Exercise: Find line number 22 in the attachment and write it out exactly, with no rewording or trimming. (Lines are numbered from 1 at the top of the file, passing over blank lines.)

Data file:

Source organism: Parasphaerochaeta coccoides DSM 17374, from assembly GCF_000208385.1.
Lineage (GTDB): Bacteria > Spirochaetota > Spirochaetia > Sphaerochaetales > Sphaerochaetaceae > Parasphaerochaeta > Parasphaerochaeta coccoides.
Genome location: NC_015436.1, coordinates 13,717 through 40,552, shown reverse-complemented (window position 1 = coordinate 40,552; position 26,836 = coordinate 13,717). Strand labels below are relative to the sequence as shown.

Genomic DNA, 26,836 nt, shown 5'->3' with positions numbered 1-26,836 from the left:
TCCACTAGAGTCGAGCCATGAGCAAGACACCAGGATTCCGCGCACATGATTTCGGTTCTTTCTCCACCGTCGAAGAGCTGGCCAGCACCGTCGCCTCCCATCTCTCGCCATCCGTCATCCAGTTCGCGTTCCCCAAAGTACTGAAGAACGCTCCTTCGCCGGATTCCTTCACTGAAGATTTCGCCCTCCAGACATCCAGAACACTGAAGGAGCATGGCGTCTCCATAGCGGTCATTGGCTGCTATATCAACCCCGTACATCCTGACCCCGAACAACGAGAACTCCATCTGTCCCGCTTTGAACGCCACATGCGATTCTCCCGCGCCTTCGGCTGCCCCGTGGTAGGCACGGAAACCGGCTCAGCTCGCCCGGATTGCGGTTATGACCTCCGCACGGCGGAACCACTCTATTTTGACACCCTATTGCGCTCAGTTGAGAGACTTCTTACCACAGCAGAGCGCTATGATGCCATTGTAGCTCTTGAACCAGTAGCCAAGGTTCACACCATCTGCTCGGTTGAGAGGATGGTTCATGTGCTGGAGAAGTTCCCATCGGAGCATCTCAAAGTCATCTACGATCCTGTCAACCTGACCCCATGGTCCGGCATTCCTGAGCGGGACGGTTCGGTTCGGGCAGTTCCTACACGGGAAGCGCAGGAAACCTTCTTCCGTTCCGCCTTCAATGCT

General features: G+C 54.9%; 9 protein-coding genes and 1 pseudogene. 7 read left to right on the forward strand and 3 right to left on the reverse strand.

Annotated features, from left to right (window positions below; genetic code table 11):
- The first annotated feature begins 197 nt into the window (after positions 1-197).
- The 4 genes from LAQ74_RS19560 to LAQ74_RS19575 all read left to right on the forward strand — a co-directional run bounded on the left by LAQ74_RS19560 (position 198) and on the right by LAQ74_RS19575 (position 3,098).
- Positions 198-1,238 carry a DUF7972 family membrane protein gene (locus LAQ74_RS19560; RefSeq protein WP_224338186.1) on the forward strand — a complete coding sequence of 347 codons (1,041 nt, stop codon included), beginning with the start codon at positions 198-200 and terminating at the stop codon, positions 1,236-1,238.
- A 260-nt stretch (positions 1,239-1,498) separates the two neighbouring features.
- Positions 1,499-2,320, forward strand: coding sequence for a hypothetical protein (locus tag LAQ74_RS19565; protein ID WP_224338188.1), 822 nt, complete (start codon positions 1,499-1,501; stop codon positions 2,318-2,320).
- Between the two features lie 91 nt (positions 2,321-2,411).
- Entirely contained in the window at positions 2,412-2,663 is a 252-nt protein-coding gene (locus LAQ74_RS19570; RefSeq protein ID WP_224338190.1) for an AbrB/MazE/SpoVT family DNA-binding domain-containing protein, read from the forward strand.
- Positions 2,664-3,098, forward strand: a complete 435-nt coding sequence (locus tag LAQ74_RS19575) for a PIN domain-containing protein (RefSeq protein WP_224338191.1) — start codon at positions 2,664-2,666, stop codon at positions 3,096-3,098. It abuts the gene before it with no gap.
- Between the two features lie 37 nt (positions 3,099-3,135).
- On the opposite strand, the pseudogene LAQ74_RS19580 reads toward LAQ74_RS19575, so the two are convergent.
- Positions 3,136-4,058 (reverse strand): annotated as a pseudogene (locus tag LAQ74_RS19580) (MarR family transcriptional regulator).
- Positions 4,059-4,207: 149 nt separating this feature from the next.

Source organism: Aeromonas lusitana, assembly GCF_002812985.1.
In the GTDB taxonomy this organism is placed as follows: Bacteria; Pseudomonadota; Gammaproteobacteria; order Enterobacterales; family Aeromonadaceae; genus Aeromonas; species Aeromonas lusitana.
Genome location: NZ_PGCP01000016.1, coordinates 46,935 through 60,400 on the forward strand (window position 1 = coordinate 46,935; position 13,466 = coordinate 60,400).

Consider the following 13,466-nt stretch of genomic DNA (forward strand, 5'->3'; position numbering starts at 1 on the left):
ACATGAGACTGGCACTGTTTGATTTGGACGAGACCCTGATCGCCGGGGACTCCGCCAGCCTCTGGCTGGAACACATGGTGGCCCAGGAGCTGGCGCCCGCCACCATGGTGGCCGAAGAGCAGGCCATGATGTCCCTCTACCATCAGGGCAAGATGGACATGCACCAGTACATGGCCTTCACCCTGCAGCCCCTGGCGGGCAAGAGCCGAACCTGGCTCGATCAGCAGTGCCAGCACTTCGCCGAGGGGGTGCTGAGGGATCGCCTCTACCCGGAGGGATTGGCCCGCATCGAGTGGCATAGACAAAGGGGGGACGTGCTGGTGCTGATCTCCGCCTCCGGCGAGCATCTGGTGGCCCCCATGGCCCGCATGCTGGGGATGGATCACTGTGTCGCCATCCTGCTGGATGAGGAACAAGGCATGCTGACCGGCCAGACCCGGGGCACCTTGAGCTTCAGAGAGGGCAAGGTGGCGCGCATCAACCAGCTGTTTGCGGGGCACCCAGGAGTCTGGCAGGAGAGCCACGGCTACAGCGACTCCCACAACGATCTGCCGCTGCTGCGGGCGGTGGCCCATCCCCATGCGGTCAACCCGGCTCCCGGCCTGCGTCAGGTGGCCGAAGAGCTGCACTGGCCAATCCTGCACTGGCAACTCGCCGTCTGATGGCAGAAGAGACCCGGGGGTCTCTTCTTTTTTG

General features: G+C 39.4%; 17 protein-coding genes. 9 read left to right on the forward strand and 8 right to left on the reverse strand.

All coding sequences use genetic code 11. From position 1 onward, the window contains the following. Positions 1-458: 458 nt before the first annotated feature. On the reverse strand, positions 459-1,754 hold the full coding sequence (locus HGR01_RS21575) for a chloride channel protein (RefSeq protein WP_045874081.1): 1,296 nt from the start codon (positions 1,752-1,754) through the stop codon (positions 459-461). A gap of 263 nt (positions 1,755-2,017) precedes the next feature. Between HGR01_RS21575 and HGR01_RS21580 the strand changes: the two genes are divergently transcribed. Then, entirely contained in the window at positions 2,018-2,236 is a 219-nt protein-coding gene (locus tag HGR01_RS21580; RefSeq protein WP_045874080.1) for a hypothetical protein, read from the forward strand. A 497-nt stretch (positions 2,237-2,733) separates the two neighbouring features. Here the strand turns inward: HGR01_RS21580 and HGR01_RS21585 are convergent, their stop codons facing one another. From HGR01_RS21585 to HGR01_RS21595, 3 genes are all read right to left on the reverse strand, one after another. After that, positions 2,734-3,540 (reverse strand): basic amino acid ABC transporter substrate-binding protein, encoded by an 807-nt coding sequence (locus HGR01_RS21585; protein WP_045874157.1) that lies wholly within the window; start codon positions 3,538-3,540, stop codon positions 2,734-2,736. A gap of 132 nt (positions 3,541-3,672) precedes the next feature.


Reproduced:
Genome location: NZ_PGCP01000016.1, coordinates 46,935 through 60,400 on the forward strand (window position 1 = coordinate 46,935; position 13,466 = coordinate 60,400).